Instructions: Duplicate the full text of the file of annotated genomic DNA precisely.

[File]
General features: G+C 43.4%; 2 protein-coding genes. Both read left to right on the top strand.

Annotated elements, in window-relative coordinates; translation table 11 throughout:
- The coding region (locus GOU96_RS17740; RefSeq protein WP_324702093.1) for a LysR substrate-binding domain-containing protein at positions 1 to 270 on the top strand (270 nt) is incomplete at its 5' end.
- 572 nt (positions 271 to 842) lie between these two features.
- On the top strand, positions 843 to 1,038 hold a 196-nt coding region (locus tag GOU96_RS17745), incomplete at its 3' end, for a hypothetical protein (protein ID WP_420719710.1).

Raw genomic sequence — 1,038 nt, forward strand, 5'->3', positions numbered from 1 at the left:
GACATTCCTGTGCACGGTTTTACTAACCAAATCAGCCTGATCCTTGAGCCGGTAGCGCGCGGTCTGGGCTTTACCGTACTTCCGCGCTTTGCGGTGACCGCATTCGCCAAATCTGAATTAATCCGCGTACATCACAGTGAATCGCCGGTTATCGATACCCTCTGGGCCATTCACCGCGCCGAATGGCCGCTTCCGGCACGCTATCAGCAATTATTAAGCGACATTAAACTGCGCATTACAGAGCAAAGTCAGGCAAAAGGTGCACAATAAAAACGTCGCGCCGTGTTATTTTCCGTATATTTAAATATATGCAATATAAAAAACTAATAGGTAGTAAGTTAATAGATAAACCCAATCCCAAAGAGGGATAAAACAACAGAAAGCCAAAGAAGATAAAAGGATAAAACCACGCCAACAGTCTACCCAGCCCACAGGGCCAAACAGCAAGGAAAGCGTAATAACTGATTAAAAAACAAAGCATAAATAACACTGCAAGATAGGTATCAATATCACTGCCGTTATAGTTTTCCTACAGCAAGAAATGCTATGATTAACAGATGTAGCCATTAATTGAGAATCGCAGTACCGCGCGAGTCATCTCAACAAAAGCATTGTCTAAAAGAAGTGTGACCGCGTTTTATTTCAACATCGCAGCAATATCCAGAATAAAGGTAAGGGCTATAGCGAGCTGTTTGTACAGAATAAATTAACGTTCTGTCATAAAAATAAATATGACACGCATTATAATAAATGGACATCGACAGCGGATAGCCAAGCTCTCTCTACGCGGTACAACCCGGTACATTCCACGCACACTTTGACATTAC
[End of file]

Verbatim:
General features: G+C 43.4%; 2 protein-coding genes. Both read left to right on the top strand.

Annotated elements, in window-relative coordinates; translation table 11 throughout:
- The coding region (locus GOU96_RS17740; RefSeq protein WP_324702093.1) for a LysR substrate-binding domain-containing protein at positions 1 to 270 on the top strand (270 nt) is incomplete at its 5' end.
- 572 nt (positions 271 to 842) lie between these two features.
- On the top strand, positions 843 to 1,038 hold a 196-nt coding region (locus tag GOU96_RS17745), incomplete at its 3' end, for a hypothetical protein (protein ID WP_420719710.1).

Raw genomic sequence — 1,038 nt, forward strand, 5'->3', positions numbered from 1 at the left:
GACATTCCTGTGCACGGTTTTACTAACCAAATCAGCCTGATCCTTGAGCCGGTAGCGCGCGGTCTGGGCTTTACCGTACTTCCGCGCTTTGCGGTGACCGCATTCGCCAAATCTGAATTAATCCGCGTACATCACAGTGAATCGCCGGTTATCGATACCCTCTGGGCCATTCACCGCGCCGAATGGCCGCTTCCGGCACGCTATCAGCAATTATTAAGCGACATTAAACTGCGCATTACAGAGCAAAGTCAGGCAAAAGGTGCACAATAAAAACGTCGCGCCGTGTTATTTTCCGTATATTTAAATATATGCAATATAAAAAACTAATAGGTAGTAAGTTAATAGATAAACCCAATCCCAAAGAGGGATAAAACAACAGAAAGCCAAAGAAGATAAAAGGATAAAACCACGCCAACAGTCTACCCAGCCCACAGGGCCAAACAGCAAGGAAAGCGTAATAACTGATTAAAAAACAAAGCATAAATAACACTGCAAGATAGGTATCAATATCACTGCCGTTATAGTTTTCCTACAGCAAGAAATGCTATGATTAACAGATGTAGCCATTAATTGAGAATCGCAGTACCGCGCGAGTCATCTCAACAAAAGCATTGTCTAAAAGAAGTGTGACCGCGTTTTATTTCAACATCGCAGCAATATCCAGAATAAAGGTAAGGGCTATAGCGAGCTGTTTGTACAGAATAAATTAACGTTCTGTCATAAAAATAAATATGACACGCATTATAATAAATGGACATCGACAGCGGATAGCCAAGCTCTCTCTACGCGGTACAACCCGGTACATTCCACGCACACTTTGACATTAC